The 8-Year Path of Georgetown Home Prices in Four Charts

by Nena Perry-Brown

The 8-Year Path of Georgetown Home Prices in Four Charts: Figure 1

While the 2008 recession caused upheaval in the housing market nationwide, many neighborhoods in the DC area managed to escape the worst of the tumult. UrbanTurf has spent 2016 taking a look at neighborhoods in the area to see how housing prices have fared over the last eight years.

We have examined Capitol Hill; the zip code that includes Shaw, Bloomingdale, LeDroit Park and Mount Vernon Square; Chevy Chase DC; Trinidad; Columbia Heights; the 20020 zip code, which includes Historic Anacostia, Naylor Gardens and Hillcrest; Petworth; and Cleveland Park.

This week, we are taking a look at how prices fared in Georgetown.

The 8-Year Path of Georgetown Home Prices in Four Charts: Figure 2

A Bumpy Ride for One-Bedrooms

The median price for a one-bedroom unit in Georgetown has had a rocky run over the past eight years. While the inflation-adjusted median was $551,633 back in 2008, prices peaked in the third quarter of 2011 ($562,409) before dropping 31 percent to $386,811 in late 2015. Current prices are a 16 percent recovery from the low of $333,242 in the last quarter of 2013.

The 8-Year Path of Georgetown Home Prices in Four Charts: Figure 3

A 26 Percent Increase For Three-Bedroom Prices

The three-bedroom submarket was much more stable than that of one-bedroom units, with prices vacillating between 2008 and 2016 but still showing a 26 percent median price increase — 2.92 percent annual appreciation — over that time. The third quarter of 2011 was a low point in the market, with median prices for three-bedroom rowhouses dropping to $1,085,118. Despite the dip, prices closed the year at $1,667,376. 2015 was perhaps the strongest year since 2008, as three-bedrooms hit a high of $1,723,068 in the first quarter before dropping to $1,591,200 by year’s end.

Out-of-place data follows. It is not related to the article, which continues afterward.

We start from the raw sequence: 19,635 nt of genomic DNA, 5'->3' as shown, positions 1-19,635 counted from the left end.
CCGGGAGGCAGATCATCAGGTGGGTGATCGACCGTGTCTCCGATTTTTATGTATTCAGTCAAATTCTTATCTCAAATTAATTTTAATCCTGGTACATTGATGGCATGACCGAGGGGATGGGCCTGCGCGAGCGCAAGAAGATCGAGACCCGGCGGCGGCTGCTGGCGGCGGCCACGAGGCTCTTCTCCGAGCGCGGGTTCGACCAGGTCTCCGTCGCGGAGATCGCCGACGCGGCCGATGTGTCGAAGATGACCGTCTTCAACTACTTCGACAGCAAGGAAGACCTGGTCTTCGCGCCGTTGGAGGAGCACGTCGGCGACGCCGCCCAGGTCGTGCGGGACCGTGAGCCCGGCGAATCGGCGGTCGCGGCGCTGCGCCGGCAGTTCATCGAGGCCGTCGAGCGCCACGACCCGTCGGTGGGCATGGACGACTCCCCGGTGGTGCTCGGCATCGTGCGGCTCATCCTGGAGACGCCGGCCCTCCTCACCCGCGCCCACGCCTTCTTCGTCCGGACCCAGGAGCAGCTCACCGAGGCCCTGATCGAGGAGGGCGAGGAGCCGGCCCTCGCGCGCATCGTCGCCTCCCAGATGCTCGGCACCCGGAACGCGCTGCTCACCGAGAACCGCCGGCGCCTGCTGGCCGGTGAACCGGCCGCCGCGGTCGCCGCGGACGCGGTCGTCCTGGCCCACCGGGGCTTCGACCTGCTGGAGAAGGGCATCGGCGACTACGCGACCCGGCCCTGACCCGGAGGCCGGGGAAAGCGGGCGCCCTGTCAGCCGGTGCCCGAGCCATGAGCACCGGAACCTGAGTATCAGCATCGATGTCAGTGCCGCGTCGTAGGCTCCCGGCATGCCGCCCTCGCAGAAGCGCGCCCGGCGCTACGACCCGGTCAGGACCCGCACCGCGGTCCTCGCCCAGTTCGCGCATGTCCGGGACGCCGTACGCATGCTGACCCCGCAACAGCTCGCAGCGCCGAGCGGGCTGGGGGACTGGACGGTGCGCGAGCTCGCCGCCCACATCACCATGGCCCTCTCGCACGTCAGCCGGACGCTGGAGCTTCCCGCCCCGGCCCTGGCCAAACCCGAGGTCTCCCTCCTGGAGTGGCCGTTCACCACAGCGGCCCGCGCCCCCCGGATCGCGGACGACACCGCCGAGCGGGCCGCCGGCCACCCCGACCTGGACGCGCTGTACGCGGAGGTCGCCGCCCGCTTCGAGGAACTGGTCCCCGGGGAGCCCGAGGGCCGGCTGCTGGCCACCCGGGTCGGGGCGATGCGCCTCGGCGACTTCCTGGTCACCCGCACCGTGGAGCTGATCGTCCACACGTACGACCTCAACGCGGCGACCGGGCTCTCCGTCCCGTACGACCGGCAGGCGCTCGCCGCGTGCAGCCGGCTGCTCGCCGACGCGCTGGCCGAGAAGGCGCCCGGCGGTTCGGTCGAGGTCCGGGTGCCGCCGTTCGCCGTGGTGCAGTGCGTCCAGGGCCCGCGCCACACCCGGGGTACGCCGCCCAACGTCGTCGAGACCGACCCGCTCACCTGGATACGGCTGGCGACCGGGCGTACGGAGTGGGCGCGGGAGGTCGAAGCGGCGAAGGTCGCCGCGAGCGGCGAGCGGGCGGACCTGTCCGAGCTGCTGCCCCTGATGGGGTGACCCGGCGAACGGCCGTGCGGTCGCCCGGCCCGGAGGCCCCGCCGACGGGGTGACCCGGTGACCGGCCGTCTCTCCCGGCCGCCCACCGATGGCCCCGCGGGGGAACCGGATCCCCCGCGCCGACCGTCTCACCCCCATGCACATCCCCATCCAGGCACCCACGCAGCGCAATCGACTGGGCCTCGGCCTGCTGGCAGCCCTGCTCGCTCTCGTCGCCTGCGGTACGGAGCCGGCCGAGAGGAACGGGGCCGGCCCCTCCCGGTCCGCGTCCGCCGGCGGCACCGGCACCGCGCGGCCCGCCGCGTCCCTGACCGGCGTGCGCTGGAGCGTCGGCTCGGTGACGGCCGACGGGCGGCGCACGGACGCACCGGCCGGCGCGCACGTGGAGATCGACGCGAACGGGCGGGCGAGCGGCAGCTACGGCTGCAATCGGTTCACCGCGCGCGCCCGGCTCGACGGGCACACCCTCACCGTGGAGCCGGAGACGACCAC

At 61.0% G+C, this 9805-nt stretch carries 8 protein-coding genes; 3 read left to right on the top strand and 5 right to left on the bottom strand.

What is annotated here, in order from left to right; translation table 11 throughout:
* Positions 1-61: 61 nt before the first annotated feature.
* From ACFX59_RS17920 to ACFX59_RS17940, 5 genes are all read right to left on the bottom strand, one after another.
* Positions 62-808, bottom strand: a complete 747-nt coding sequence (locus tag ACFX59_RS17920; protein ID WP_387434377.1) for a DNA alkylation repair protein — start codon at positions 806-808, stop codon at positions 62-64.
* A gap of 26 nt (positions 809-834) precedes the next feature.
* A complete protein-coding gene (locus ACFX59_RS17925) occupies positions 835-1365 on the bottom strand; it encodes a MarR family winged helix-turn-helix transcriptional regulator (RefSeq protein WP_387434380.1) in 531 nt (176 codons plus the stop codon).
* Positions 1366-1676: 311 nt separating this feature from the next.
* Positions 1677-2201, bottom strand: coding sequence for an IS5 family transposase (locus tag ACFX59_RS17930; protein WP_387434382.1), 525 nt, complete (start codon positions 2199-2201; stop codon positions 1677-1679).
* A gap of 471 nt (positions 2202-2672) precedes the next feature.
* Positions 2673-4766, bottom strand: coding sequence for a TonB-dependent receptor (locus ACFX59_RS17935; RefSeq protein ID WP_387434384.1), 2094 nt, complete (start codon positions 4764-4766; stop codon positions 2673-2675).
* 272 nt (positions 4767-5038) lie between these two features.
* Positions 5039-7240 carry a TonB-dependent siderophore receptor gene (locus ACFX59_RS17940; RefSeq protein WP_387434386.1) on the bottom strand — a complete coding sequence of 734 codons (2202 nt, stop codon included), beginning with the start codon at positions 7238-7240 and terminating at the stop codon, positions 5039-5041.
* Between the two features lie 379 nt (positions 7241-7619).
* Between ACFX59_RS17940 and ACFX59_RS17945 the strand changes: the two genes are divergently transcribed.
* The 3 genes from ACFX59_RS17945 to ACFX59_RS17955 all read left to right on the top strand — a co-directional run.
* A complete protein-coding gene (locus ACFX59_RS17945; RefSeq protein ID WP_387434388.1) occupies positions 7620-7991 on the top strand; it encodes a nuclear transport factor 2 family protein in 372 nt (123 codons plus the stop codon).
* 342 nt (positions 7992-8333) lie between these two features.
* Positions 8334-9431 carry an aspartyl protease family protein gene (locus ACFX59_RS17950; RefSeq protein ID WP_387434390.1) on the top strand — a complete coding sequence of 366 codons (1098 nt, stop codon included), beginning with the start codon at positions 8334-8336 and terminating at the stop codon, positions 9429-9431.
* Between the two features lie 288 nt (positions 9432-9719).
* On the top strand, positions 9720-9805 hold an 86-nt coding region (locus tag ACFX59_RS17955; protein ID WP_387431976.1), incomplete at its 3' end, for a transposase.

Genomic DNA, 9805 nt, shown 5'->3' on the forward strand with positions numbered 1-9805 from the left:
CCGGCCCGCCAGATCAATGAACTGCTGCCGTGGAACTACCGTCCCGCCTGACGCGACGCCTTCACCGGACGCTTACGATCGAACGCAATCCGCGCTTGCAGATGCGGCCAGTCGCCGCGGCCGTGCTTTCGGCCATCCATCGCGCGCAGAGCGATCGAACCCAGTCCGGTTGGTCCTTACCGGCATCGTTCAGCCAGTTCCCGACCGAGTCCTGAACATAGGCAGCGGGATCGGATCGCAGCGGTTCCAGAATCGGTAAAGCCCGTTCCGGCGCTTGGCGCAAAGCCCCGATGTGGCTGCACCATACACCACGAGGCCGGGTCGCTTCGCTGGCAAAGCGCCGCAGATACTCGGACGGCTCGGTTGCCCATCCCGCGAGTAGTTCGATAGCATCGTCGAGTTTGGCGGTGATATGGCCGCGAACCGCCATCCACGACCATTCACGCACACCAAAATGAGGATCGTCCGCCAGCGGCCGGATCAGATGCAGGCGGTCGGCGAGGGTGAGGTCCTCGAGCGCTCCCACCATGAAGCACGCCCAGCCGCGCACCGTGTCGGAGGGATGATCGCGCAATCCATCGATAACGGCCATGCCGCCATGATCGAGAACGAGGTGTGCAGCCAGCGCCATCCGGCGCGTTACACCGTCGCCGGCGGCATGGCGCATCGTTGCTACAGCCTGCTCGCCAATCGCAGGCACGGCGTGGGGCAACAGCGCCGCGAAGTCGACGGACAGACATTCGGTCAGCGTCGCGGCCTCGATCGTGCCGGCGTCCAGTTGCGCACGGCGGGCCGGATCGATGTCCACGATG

The 8-Year Path of Georgetown Home Prices in Four Charts: Figure 4

2015 Also a Vintage Year For Four-Bedroom Townhomes

In a trend that runs counter to how prices fared across the city immediately after the recession, four-bedroom rowhomes in Georgetown peaked soon after their 2008 lows ($1,576,096 and $1,466,045 in the second and third quarters, respectively), hitting an inflation-adjusted median of $3,271,669 in the beginning of 2009. Prices have trended upward since hitting an 8-year low of $1,528,210 in the second quarter of 2013. Overall, the late-2015 median of $2,285,702 is a 45 percent increase over the second quarter-2008 median of $1,576,096, an increase that represents an annual appreciation of 4.76 percent .

The 8-Year Path of Georgetown Home Prices in Four Charts: Figure 5

Flatter, Yet Fluctuating Prices on Five-Bedrooms

Values for five-bedroom homes rose 1.4 percent annually or 11.87 percent in total between 2008 and the end of 2015 before dipping back down to $1.9 million in the first quarter of 2016. The unpredictable direction for prices over the last eight years — $4.6 million in the first quarter of 2012 to $1.2 million at the beginning of 2015 — shows just how variable prices can be for this property type.

(Note: The dip to zero on the chart represents a quarter in which no five-bedroom homes sold in the neighborhood.)

See other articles related to: georgetown home prices, georgetown condos

This article originally published at https://dc.urbanturf.com/articles/blog/the_8-year_rise_of_georgetown_home_prices_in_three_charts/11239

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